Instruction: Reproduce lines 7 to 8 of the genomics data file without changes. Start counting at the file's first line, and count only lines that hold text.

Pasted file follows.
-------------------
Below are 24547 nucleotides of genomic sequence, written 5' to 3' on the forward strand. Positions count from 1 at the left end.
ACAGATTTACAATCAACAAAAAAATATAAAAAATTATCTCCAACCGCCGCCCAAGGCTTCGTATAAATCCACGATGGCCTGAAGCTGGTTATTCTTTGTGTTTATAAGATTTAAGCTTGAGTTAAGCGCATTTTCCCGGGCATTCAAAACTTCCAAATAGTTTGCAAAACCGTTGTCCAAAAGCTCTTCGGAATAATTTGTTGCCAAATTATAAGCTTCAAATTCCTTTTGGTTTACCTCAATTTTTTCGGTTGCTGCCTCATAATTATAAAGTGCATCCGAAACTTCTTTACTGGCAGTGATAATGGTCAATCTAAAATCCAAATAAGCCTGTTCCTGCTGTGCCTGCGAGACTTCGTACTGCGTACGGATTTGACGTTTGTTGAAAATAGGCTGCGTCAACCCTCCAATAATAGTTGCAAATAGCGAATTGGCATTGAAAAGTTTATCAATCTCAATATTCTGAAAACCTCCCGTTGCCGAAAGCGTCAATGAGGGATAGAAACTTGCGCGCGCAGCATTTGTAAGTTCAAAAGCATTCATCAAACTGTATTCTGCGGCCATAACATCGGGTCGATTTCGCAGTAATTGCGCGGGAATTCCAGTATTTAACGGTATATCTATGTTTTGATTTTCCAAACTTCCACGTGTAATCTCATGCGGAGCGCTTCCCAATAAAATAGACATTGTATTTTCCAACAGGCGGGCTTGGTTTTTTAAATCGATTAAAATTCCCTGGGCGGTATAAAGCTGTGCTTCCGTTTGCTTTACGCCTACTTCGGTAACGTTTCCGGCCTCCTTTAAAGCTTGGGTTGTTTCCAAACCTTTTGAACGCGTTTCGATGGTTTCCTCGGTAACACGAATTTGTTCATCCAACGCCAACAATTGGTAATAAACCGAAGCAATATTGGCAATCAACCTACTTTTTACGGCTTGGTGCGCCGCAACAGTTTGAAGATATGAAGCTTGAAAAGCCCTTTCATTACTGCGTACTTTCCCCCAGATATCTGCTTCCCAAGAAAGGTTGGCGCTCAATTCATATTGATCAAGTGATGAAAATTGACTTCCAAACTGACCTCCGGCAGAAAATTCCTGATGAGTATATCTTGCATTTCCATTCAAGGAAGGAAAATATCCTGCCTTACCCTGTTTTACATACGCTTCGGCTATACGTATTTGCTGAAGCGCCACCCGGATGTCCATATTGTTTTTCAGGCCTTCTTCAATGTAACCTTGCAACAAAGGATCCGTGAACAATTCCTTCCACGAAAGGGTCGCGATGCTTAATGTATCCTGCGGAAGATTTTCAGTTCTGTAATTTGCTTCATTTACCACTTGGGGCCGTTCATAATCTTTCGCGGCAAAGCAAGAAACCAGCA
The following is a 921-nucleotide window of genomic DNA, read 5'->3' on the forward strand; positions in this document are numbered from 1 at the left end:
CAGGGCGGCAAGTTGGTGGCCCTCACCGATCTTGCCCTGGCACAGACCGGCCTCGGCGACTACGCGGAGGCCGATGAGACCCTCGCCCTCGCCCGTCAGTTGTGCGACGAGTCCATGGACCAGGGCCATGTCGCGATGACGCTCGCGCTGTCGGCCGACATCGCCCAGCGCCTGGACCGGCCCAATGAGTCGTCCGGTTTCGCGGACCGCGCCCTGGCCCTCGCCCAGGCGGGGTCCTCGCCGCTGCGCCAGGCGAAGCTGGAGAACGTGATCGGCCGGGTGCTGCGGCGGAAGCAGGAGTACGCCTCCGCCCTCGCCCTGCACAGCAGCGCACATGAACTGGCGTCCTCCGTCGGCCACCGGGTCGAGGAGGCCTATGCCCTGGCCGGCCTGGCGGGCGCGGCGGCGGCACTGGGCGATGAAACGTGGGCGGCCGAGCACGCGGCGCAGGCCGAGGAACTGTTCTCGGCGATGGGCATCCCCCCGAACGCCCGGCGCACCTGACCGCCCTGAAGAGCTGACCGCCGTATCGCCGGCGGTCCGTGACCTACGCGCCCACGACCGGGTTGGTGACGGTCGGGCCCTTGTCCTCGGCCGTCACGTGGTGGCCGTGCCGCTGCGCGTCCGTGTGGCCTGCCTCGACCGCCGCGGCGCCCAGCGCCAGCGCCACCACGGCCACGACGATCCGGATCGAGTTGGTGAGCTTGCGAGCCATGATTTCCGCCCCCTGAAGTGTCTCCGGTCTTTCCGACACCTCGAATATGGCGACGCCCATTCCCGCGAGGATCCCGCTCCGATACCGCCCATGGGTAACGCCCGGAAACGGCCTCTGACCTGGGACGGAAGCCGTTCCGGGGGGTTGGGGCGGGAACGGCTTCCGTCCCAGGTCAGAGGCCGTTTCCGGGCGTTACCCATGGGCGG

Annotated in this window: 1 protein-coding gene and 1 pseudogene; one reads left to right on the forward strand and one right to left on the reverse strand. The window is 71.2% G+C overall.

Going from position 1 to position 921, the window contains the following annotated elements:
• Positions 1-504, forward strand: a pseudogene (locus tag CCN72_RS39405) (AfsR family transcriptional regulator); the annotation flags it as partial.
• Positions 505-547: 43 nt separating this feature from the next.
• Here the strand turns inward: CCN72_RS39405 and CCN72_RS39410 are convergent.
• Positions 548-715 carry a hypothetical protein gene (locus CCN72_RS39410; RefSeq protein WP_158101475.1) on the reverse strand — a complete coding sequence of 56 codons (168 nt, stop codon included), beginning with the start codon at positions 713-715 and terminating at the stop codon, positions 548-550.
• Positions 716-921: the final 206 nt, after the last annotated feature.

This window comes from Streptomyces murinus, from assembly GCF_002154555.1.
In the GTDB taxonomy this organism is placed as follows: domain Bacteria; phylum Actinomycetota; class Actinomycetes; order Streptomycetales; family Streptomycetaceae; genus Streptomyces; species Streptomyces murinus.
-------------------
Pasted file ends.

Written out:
• Positions 1-504, forward strand: a pseudogene (locus tag CCN72_RS39405) (AfsR family transcriptional regulator); the annotation flags it as partial.
• Positions 505-547: 43 nt separating this feature from the next.